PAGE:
Hannah Pollard is graduating from the College of Health and Human Sciences with her doctorate in physical therapy. During her time at WCU, Hannah has served as the quality improvement officer for the student-run Mountain Area Pro Bono Health Services Clinic, providing effective, free physical therapy and social work services to the underserved and underinsured population of Western North Carolina. Hannah’s efforts have helped to improve the quality of life, health, and function of members of the community. She is also responsible for tracking all clinic statistics and using this information to improve clinic or student board procedures.
Tim Metz, assistant vice chancellor for institutional planning and effectiveness, and Mike Byers, vice chancellor for administration and finance, review information that would have been shared at an April 29 forum.
She will work to make connections between classrooms and science, technology, engineering and math practices in the workplace through the WNC STEMwork project.
Samantha Klaver is graduating with a master’s degree in clinical psychology. In terms of research, WCU faculty members say that Samantha has been one of the most productive students with whom they have worked. Samantha’s research focuses on understanding and reducing the impact of interpersonal violence, particularly in children who have been abused and neglected.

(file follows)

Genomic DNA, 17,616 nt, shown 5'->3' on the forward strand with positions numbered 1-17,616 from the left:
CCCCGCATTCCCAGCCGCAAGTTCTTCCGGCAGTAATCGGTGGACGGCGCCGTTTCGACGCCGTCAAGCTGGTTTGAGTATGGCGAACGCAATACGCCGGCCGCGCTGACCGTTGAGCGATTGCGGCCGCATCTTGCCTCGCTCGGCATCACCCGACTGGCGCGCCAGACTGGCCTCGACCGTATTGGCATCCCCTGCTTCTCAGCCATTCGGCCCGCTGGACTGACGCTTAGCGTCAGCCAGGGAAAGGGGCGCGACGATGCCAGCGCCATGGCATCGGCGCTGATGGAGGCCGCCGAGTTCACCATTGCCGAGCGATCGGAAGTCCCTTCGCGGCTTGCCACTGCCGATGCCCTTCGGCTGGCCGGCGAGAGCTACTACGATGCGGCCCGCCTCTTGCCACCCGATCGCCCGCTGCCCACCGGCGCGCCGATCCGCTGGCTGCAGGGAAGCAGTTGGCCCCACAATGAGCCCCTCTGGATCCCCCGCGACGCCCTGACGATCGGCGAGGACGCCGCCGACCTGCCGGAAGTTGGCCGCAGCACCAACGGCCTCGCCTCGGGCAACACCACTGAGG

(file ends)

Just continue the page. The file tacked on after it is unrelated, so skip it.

Mark A. Kossick, WCU professor of nursing and director of graduate programs in nursing at the university’s Biltmore Park instructional site, presented a three-hour “Advanced EKG Workshop” on March 20 at the 23rd annual Louis A. Cancellaro Primary Care Conference in Johnson City, Tennessee.
Four faculty members from WCU’s College of Health and Human Sciences attended an Interprofessional Education and Practice workshop in April.
Elizabeth McRae, WCU associate professor of history, was honored as recipient of the 2019 Frederick Jackson Turner Award during the recent annual meeting of the Organization of American Historians held in Philadelphia.
Taylor was drawn to WCU because of its small size and location in the mountains, but she was particularly impressed with WCU’s Writing and Learning Commons (WaLC) and University Participant (UP) program. She worked as a course tutor at WaLC for the past seven semesters, where she tutored General Chemistry, Anatomy and Physiology 1 and 2, and Kinesiology 2. “Tutoring has helped me to grow a lot in terms of working with other people, working one-on-one to help them improve,” she says. “And I think that is very relevant to my chosen career. It was a great experience.”
It literally took one day on the campus of Western Carolina University for Madison Surrett to realize it was the place for her. Upon transferring to WCU for her sophomore year after spending one year at a private school in Georgia, Surrett was nervous about coming to Cullowhee. Having felt unaccepted and out of place at her previous school, Surrett didn’t know what to expect.